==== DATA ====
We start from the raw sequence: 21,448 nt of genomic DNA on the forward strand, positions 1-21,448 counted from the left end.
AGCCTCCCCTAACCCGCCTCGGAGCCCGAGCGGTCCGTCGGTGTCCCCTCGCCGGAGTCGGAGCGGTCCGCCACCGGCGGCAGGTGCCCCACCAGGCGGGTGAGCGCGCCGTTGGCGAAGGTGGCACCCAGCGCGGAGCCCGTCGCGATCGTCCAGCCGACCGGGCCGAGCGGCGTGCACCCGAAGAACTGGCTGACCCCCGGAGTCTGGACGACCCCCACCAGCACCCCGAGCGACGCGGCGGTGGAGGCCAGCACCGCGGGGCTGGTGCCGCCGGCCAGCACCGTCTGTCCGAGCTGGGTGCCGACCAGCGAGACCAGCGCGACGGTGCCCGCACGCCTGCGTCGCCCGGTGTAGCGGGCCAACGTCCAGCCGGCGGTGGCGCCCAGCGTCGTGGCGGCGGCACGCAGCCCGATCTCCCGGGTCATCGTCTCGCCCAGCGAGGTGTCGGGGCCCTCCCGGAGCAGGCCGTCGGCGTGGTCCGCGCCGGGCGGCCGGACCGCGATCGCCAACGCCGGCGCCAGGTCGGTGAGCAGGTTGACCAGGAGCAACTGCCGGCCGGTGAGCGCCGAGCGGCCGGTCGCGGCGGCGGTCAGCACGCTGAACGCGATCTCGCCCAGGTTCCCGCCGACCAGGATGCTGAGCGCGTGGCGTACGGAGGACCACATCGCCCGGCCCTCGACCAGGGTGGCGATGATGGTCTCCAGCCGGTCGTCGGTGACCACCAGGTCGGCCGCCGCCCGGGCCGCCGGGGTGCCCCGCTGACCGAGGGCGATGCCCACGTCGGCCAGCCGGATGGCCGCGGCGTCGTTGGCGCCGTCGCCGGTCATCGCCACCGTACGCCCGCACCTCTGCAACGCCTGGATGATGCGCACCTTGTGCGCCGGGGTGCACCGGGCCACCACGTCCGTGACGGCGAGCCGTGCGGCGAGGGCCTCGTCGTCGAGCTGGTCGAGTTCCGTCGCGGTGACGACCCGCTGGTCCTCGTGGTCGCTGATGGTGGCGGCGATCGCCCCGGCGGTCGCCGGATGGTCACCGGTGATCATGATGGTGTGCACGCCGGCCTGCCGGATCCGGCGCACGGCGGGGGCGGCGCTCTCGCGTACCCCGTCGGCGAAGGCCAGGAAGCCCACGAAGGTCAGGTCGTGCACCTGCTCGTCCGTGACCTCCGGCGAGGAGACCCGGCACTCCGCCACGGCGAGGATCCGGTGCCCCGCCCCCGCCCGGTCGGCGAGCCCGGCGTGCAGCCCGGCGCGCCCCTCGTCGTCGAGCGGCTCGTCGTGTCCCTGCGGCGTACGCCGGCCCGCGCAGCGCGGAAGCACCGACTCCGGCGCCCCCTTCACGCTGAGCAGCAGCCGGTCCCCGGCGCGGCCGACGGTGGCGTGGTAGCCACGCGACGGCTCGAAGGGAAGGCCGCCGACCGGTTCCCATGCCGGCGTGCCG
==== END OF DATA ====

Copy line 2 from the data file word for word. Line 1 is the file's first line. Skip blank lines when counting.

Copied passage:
AGCCTCCCCTAACCCGCCTCGGAGCCCGAGCGGTCCGTCGGTGTCCCCTCGCCGGAGTCGGAGCGGTCCGCCACCGGCGGCAGGTGCCCCACCAGGCGGGTGAGCGCGCCGTTGGCGAAGGTGGCACCCAGCGCGGAGCCCGTCGCGATCGTCCAGCCGACCGGGCCGAGCGGCGTGCACCCGAAGAACTGGCTGACCCCCGGAGTCTGGACGACCCCCACCAGCACCCCGAGCGACGCGGCGGTGGAGGCCAGCACCGCGGGGCTGGTGCCGCCGGCCAGCACCGTCTGTCCGAGCTGGGTGCCGACCAGCGAGACCAGCGCGACGGTGCCCGCACGCCTGCGTCGCCCGGTGTAGCGGGCCAACGTCCAGCCGGCGGTGGCGCCCAGCGTCGTGGCGGCGGCACGCAGCCCGATCTCCCGGGTCATCGTCTCGCCCAGCGAGGTGTCGGGGCCCTCCCGGAGCAGGCCGTCGGCGTGGTCCGCGCCGGGCGGCCGGACCGCGATCGCCAACGCCGGCGCCAGGTCGGTGAGCAGGTTGACCAGGAGCAACTGCCGGCCGGTGAGCGCCGAGCGGCCGGTCGCGGCGGCGGTCAGCACGCTGAACGCGATCTCGCCCAGGTTCCCGCCGACCAGGATGCTGAGCGCGTGGCGTACGGAGGACCACATCGCCCGGCCCTCGACCAGGGTGGCGATGATGGTCTCCAGCCGGTCGTCGGTGACCACCAGGTCGGCCGCCGCCCGGGCCGCCGGGGTGCCCCGCTGACCGAGGGCGATGCCCACGTCGGCCAGCCGGATGGCCGCGGCGTCGTTGGCGCCGTCGCCGGTCATCGCCACCGTACGCCCGCACCTCTGCAACGCCTGGATGATGCGCACCTTGTGCGCCGGGGTGCACCGGGCCACCACGTCCGTGACGGCGAGCCGTGCGGCGAGGGCCTCGTCGTCGAGCTGGTCGAGTTCCGTCGCGGTGACGACCCGCTGGTCCTCGTGGTCGCTGATGGTGGCGGCGATCGCCCCGGCGGTCGCCGGATGGTCACCGGTGATCATGATGGTGTGCACGCCGGCCTGCCGGATCCGGCGCACGGCGGGGGCGGCGCTCTCGCGTACCCCGTCGGCGAAGGCCAGGAAGCCCACGAAGGTCAGGTCGTGCACCTGCTCGTCCGTGACCTCCGGCGAGGAGACCCGGCACTCCGCCACGGCGAGGATCCGGTGCCCCGCCCCCGCCCGGTCGGCGAGCCCGGCGTGCAGCCCGGCGCGCCCCTCGTCGTCGAGCGGCTCGTCGTGTCCCTGCGGCGTACGCCGGCCCGCGCAGCGCGGAAGCACCGACTCCGGCGCCCCCTTCACGCTGAGCAGCAGCCGGTCCCCGGCGCGGCCGACGGTGGCGTGGTAGCCACGCGACGGCTCGAAGGGAAGGCCGCCGACCGGTTCCCATGCCGGCGTGCCG